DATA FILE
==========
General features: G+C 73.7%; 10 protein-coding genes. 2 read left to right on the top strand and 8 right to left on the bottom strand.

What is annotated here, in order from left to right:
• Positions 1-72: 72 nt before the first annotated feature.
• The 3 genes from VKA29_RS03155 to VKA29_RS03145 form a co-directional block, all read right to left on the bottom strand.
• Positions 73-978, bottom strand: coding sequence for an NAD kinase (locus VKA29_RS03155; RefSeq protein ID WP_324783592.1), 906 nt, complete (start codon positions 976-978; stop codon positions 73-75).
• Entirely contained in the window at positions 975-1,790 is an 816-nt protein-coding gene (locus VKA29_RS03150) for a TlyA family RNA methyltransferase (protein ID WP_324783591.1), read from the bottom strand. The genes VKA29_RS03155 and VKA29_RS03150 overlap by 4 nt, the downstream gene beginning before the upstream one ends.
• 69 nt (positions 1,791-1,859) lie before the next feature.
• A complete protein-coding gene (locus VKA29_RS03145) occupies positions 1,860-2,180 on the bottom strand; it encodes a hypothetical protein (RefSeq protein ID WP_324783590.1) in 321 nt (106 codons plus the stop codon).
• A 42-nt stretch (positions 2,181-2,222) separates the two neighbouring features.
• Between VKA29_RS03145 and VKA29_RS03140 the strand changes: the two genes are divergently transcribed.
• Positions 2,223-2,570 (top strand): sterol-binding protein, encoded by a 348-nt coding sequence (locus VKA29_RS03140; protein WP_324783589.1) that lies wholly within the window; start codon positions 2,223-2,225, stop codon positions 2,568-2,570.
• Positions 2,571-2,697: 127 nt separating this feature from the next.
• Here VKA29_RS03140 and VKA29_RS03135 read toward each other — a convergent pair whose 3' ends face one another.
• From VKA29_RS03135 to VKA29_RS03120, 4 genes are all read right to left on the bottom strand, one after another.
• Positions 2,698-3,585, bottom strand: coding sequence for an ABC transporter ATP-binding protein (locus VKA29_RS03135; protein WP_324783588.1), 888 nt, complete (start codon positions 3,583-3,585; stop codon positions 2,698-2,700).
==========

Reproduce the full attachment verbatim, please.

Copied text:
General features: G+C 73.7%; 10 protein-coding genes. 2 read left to right on the top strand and 8 right to left on the bottom strand.

What is annotated here, in order from left to right:
• Positions 1-72: 72 nt before the first annotated feature.
• The 3 genes from VKA29_RS03155 to VKA29_RS03145 form a co-directional block, all read right to left on the bottom strand.
• Positions 73-978, bottom strand: coding sequence for an NAD kinase (locus VKA29_RS03155; RefSeq protein ID WP_324783592.1), 906 nt, complete (start codon positions 976-978; stop codon positions 73-75).
• Entirely contained in the window at positions 975-1,790 is an 816-nt protein-coding gene (locus VKA29_RS03150) for a TlyA family RNA methyltransferase (protein ID WP_324783591.1), read from the bottom strand. The genes VKA29_RS03155 and VKA29_RS03150 overlap by 4 nt, the downstream gene beginning before the upstream one ends.
• 69 nt (positions 1,791-1,859) lie before the next feature.
• A complete protein-coding gene (locus VKA29_RS03145) occupies positions 1,860-2,180 on the bottom strand; it encodes a hypothetical protein (RefSeq protein ID WP_324783590.1) in 321 nt (106 codons plus the stop codon).
• A 42-nt stretch (positions 2,181-2,222) separates the two neighbouring features.
• Between VKA29_RS03145 and VKA29_RS03140 the strand changes: the two genes are divergently transcribed.
• Positions 2,223-2,570 (top strand): sterol-binding protein, encoded by a 348-nt coding sequence (locus VKA29_RS03140; protein WP_324783589.1) that lies wholly within the window; start codon positions 2,223-2,225, stop codon positions 2,568-2,570.
• Positions 2,571-2,697: 127 nt separating this feature from the next.
• Here VKA29_RS03140 and VKA29_RS03135 read toward each other — a convergent pair whose 3' ends face one another.
• From VKA29_RS03135 to VKA29_RS03120, 4 genes are all read right to left on the bottom strand, one after another.
• Positions 2,698-3,585, bottom strand: coding sequence for an ABC transporter ATP-binding protein (locus VKA29_RS03135; protein WP_324783588.1), 888 nt, complete (start codon positions 3,583-3,585; stop codon positions 2,698-2,700).